Canberra moves to stop alpine grazing in Victoria

FEDERAL Environment Minister Tony Burke will rush through new rules today to stop the return of cattle grazing to Victoria’s Alpine National Park this summer.

In a blow to the Baillieu government’s grazing trial, the rules will come into force almost immediately and will mean that Victoria will need federal approval before cattle can return to the park. The rules also specify that grazing would have significant impact on the heritage values of the alpine region. Legal experts say this effectively ends the trial’s chances of federal approval and casts doubt over the project’s future.

Earlier this week, Deputy Premier Peter Ryan said the state government intended to send cattle back into the park this summer.

Mr Burke said yesterday: ”I don’t expect the Baillieu government to be grateful, but the truth is we’ve saved them from themselves. This gives them the opportunity to put a silly policy on the shelf as a reminder of what not to do.”

State Environment Minister Ryan Smith said the new rules were ”a stunt because Mr Burke knows the Victorian government has already committed to referring the scientific trial to review under the [federal environment] act”. He said the rules should be tested in Federal Parliament along with the broader overhaul of federal environment laws announced in August.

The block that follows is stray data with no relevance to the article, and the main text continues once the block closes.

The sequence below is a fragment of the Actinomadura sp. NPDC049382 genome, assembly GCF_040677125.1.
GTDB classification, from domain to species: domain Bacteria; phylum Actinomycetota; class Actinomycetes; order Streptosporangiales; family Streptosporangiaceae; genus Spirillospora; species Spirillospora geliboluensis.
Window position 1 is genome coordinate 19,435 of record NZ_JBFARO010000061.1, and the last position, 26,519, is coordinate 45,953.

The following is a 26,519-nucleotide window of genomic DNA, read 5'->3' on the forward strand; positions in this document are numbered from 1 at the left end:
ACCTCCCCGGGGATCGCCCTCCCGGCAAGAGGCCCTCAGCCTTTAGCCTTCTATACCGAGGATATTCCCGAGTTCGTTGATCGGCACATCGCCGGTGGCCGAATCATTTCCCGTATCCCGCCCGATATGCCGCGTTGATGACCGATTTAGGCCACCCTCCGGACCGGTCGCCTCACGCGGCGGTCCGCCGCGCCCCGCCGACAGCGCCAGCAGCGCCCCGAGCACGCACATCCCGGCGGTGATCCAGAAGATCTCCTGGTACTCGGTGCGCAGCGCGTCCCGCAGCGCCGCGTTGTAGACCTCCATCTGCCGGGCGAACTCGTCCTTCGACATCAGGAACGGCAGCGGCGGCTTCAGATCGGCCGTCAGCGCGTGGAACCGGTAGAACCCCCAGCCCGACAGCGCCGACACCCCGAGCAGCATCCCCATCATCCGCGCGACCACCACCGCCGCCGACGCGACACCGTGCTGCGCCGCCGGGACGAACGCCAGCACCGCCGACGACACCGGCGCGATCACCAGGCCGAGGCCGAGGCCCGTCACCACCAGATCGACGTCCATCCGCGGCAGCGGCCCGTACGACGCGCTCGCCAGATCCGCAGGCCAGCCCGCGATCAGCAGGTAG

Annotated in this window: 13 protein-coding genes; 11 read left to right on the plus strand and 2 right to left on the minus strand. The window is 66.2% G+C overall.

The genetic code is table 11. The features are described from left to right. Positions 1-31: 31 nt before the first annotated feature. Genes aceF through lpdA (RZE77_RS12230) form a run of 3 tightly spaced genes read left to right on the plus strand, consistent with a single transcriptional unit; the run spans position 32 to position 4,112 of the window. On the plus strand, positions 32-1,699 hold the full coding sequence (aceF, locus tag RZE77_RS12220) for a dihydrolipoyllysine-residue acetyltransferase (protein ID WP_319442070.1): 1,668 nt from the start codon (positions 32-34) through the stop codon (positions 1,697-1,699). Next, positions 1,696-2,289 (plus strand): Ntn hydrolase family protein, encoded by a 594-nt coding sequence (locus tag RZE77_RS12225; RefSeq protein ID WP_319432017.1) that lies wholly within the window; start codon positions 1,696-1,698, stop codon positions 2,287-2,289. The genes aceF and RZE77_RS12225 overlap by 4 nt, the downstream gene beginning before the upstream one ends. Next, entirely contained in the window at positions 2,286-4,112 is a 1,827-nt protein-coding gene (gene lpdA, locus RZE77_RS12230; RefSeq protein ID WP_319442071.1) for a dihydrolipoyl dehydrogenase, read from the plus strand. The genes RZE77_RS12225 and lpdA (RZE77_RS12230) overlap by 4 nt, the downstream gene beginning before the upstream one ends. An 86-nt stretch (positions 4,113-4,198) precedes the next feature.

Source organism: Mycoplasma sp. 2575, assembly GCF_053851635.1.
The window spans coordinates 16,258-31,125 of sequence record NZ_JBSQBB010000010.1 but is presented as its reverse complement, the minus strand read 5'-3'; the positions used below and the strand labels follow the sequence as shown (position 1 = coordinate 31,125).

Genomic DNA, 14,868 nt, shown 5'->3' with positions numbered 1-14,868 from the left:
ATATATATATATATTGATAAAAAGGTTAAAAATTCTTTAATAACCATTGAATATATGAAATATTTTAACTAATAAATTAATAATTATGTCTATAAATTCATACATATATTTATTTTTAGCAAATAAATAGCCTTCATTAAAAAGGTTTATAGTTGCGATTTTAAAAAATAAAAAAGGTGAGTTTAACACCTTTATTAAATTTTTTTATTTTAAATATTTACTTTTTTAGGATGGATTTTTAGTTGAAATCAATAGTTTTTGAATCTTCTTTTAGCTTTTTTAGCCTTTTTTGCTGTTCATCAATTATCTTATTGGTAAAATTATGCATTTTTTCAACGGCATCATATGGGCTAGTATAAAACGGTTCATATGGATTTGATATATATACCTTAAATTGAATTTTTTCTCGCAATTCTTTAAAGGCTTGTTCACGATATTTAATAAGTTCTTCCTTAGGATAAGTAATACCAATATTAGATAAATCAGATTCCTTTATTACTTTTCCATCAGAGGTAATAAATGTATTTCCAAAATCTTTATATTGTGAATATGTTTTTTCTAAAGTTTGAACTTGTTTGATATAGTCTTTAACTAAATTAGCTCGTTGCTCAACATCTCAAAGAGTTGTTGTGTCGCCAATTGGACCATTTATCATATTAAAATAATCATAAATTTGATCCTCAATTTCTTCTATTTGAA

The alpine rules will be made through regulation and come into effect tomorrow.

Federal opposition environment spokesman Greg Hunt said the Coalition was ”deeply suspicious” of the federal government overriding states. The opposition would ”ensure proper process is followed”.

Australian National University environmental law expert Andrew Macintosh said that under the regulations ”the Victorian government and mountain cattlemen will have few, if any, legal options”.

”The regulations will remove the ambiguity that arguably currently exists about whether the impacts of cattle grazing clear the liability thresholds under the relevant piece of federal environmental legislation,” he said. ”Any subsequent attempt by either the Victorian government or the mountain cattlemen to take cattle into the Alpine National Park is likely to be illegal under Commonwealth law and could lead to heavy fines or even jail for those found guilty.”

The new rules can be removed only if there is a majority vote to disallow them in one house of Federal Parliament within 15 sitting days.

The Victorian National Parks Association’s Philip Ingamells said it was a landmark day as ”our national heritage-listed Alpine National Park, one of the nation’s most important conservation reserves, now has national protection”.

Mountain Cattlemen’s Association president Mark Coleman said ”it is up to the state to sort it out, but this [the new rules] will be to the detriment of ecosystems because grazing is a key tool to reducing fuel loads”.

The state government says the six-year trial is necessary to determine whether cattle grazing reduces bushfire at lower altitudes.

Environment groups say a review of last summer’s grazing found that cattle could access endangered vegetation and frog habitats and that fencing might be needed.

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